Waiting On An Express Code

Topic 20065 | Page 2

Page 2 of 2 Previous Page Go To Page:
Fatsquatch 's Comment
member avatar

The only times I've had to wait more than 5 minutes for an express code, either my QC wasn't connecting to the satellite, or the computers on the other side we're having issues sending messages. If I've been waiting more than 15-20 minutes, I usually call and see what's up. If necessary, they should be able to read the number off to you over the phone.

Patricia R.'s Comment
member avatar

Thanks for the responses. Brett u are absolutely right about the weekend crew. I looked back at my dates on the calendar and every time I've had to wait it was because I had to wait on after hours or weekend crew :)

So I guess I need to start asking when I check in if there will be any extra fees so I can start the process as soon as possible during those times I'm stuck with the skeleton crew so I can save myself some frustration. I don't know why I didn't catch on to that pattern before now.

I love this sight. Everyone is so helpful! Having a sight like this definitely helps me as a newer driver make better choices in how to deal with frustrating situations. Its hard starting off in a new career with very little training and support from the company you work for. That's not a comment against my company. It's just the nature Of this business because we are out here pretty much alone managing ourselves and our time.

Thanks guys :)

HOS:

Hours Of Service

HOS refers to the logbook hours of service regulations.
Old School's Comment
member avatar
Its hard starting off in a new career with very little training and support from the company you work for. That's not a comment against my company. Its just the nature Of this business because we are out here pretty much alone managing ourselves and our time.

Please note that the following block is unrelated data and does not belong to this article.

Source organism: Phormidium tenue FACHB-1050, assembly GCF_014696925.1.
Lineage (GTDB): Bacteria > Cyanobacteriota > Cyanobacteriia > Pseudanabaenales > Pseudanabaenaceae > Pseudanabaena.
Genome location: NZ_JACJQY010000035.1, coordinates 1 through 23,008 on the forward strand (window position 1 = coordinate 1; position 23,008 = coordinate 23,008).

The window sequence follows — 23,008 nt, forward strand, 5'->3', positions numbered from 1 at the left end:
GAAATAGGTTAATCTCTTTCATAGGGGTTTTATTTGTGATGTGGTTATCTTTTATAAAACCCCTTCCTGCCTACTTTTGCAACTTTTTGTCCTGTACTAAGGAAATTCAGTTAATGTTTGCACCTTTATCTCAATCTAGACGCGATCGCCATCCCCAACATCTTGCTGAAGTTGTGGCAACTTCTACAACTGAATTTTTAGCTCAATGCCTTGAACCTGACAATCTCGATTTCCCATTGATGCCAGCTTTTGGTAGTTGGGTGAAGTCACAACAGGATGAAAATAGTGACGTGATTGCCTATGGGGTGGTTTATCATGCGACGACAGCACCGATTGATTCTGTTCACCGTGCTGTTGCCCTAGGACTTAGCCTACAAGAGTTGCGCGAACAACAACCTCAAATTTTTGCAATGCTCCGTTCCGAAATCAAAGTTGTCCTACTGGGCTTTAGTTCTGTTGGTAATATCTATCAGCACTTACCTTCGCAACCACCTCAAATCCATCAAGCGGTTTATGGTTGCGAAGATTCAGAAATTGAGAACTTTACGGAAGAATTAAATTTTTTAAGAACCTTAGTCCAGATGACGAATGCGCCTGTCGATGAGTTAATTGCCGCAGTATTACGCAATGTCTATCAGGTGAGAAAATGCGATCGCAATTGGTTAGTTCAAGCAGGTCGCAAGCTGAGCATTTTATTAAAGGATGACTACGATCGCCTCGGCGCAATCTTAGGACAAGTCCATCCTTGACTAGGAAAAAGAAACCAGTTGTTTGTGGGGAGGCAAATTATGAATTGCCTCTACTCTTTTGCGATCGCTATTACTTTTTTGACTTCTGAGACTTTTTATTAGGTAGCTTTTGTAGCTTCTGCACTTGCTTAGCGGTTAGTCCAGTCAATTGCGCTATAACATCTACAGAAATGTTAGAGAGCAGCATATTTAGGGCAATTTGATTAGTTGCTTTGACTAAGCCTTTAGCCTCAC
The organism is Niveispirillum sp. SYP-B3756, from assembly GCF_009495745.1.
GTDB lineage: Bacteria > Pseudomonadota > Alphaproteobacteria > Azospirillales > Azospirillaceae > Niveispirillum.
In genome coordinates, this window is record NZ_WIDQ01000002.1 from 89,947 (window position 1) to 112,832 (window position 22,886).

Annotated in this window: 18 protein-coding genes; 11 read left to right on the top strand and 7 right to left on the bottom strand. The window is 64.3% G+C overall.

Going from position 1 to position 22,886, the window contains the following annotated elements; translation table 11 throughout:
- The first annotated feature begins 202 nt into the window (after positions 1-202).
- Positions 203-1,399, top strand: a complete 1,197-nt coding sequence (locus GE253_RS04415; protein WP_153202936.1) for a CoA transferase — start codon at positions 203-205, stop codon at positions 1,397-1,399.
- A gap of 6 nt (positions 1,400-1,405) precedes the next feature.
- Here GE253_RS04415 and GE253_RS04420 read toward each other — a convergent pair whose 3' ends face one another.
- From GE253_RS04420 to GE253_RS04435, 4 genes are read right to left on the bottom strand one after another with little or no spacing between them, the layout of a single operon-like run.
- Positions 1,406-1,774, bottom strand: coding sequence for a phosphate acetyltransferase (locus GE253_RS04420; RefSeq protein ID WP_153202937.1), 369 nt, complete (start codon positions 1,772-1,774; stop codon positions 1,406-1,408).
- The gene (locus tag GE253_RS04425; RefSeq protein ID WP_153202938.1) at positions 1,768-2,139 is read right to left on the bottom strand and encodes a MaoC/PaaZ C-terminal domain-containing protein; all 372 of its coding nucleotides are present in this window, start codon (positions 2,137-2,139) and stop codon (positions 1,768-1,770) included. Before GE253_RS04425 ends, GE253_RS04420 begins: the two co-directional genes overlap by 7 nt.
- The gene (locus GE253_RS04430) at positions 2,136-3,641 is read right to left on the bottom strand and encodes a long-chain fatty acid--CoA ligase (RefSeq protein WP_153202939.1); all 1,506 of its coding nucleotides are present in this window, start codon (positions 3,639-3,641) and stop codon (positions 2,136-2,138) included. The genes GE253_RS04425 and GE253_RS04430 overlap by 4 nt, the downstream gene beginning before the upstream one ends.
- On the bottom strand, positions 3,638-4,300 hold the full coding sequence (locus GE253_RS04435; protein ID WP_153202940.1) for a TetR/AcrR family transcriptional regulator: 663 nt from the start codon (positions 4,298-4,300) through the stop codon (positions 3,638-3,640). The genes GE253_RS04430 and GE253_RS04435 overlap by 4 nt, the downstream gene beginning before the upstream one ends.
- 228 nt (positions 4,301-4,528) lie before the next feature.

That's a great insight Patricia! When we talk about some drivers being "Top Tier" drivers, part of what we're referring to is how they learn how things work at their particular company. Once you've got a grip on that, you can start to manage ways of dealing with situations like you're experiencing on the weekends and maybe get proactive so that you and your regular dispatcher can have those things already settled by Fruday afternoon.

There is a lot to being successful at this, and much of it depends on the driver knowing how to take actions that change the dynamics that usually slow everyone else down.

Dispatcher:

Dispatcher, Fleet Manager, Driver Manager

The primary person a driver communicates with at his/her company. A dispatcher can play many roles, depending on the company's structure. Dispatchers may assign freight, file requests for home time, relay messages between the driver and management, inform customer service of any delays, change appointment times, and report information to the load planners.

HOS:

Hours Of Service

HOS refers to the logbook hours of service regulations.

OWI:

Operating While Intoxicated

Brett Aquila's Comment
member avatar

Its hard starting off in a new career with very little training and support from the company you work for. That's not a comment against my company. It's just the nature Of this business because we are out here pretty much alone managing ourselves and our time.